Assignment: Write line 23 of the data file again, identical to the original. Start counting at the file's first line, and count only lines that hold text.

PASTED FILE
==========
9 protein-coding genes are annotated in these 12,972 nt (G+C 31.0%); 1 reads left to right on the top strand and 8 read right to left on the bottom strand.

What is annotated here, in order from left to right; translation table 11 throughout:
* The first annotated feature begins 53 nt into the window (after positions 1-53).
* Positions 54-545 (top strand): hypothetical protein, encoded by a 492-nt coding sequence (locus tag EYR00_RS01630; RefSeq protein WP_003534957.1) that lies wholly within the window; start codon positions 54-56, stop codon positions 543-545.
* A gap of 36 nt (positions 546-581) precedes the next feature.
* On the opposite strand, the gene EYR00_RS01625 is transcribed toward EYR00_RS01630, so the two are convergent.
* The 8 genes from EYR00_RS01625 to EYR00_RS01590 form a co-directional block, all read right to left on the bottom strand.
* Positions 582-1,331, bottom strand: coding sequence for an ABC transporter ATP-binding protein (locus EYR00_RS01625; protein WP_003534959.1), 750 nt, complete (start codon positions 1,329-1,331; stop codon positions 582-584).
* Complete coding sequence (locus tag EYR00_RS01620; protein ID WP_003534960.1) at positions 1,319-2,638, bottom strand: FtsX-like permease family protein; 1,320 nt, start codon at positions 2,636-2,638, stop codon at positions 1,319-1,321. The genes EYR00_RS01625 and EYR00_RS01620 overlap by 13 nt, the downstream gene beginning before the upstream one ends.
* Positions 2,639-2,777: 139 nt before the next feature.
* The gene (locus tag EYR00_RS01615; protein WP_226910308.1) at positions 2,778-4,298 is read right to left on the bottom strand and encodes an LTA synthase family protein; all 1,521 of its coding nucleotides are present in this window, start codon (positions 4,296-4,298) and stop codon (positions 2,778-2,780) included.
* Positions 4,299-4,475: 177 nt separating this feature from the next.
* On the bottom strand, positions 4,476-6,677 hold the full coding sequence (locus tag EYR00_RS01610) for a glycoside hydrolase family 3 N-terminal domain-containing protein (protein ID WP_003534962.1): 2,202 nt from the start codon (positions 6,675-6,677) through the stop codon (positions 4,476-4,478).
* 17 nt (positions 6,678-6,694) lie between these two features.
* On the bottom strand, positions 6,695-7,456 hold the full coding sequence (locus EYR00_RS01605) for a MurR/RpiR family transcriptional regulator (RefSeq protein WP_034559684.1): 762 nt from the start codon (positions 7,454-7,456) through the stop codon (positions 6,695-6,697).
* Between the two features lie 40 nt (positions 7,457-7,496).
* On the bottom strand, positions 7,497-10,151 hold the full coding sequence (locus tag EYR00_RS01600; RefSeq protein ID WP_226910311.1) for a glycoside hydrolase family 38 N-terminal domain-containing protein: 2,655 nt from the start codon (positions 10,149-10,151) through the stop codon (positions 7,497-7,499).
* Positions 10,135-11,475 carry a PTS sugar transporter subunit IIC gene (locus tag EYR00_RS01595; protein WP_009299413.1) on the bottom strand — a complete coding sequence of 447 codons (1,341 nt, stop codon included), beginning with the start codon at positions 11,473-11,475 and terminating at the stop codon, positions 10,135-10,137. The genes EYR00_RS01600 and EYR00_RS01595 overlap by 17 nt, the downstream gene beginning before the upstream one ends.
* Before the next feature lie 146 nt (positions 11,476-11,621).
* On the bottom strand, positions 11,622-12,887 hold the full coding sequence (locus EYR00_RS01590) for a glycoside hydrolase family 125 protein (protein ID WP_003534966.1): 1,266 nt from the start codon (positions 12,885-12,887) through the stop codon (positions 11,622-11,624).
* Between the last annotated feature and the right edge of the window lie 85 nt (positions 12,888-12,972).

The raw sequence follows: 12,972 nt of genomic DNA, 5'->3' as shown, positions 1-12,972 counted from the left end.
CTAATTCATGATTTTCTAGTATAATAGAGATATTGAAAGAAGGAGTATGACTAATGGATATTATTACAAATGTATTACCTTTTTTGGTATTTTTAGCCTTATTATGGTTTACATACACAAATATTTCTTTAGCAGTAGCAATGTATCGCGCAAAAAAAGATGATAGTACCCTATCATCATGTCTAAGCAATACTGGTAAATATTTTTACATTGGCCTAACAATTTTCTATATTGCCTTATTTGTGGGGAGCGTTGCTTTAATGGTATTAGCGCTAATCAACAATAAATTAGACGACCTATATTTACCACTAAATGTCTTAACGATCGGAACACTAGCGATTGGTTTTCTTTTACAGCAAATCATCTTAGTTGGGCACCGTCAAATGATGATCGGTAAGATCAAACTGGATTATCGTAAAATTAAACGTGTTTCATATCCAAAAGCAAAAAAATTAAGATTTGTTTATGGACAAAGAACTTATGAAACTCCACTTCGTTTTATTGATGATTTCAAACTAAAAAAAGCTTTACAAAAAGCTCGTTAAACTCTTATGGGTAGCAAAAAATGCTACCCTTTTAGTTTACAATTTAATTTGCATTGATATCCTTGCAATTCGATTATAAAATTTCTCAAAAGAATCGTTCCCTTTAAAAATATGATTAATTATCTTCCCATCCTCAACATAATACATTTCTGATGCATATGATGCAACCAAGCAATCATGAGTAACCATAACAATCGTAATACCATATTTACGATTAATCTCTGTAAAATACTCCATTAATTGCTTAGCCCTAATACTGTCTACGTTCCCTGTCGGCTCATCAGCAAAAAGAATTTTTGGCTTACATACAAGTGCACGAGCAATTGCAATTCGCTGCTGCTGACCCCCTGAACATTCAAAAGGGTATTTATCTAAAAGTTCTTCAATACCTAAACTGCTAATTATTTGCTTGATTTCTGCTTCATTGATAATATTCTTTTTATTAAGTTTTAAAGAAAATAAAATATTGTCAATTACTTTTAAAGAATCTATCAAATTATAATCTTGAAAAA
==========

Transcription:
CTAATTCATGATTTTCTAGTATAATAGAGATATTGAAAGAAGGAGTATGACTAATGGATATTATTACAAATGTATTACCTTTTTTGGTATTTTTAGCCTTATTATGGTTTACATACACAAATATTTCTTTAGCAGTAGCAATGTATCGCGCAAAAAAAGATGATAGTACCCTATCATCATGTCTAAGCAATACTGGTAAATATTTTTACATTGGCCTAACAATTTTCTATATTGCCTTATTTGTGGGGAGCGTTGCTTTAATGGTATTAGCGCTAATCAACAATAAATTAGACGACCTATATTTACCACTAAATGTCTTAACGATCGGAACACTAGCGATTGGTTTTCTTTTACAGCAAATCATCTTAGTTGGGCACCGTCAAATGATGATCGGTAAGATCAAACTGGATTATCGTAAAATTAAACGTGTTTCATATCCAAAAGCAAAAAAATTAAGATTTGTTTATGGACAAAGAACTTATGAAACTCCACTTCGTTTTATTGATGATTTCAAACTAAAAAAAGCTTTACAAAAAGCTCGTTAAACTCTTATGGGTAGCAAAAAATGCTACCCTTTTAGTTTACAATTTAATTTGCATTGATATCCTTGCAATTCGATTATAAAATTTCTCAAAAGAATCGTTCCCTTTAAAAATATGATTAATTATCTTCCCATCCTCAACATAATACATTTCTGATGCATATGATGCAACCAAGCAATCATGAGTAACCATAACAATCGTAATACCATATTTACGATTAATCTCTGTAAAATACTCCATTAATTGCTTAGCCCTAATACTGTCTACGTTCCCTGTCGGCTCATCAGCAAAAAGAATTTTTGGCTTACATACAAGTGCACGAGCAATTGCAATTCGCTGCTGCTGACCCCCTGAACATTCAAAAGGGTATTTATCTAAAAGTTCTTCAATACCTAAACTGCTAATTATTTGCTTGATTTCTGCTTCATTGATAATATTCTTTTTATTAAGTTTTAAAGAAAATAAAATATTGTCAATTACTTTTAAAGAATCTATCAAATTATAATCTTGAAAAA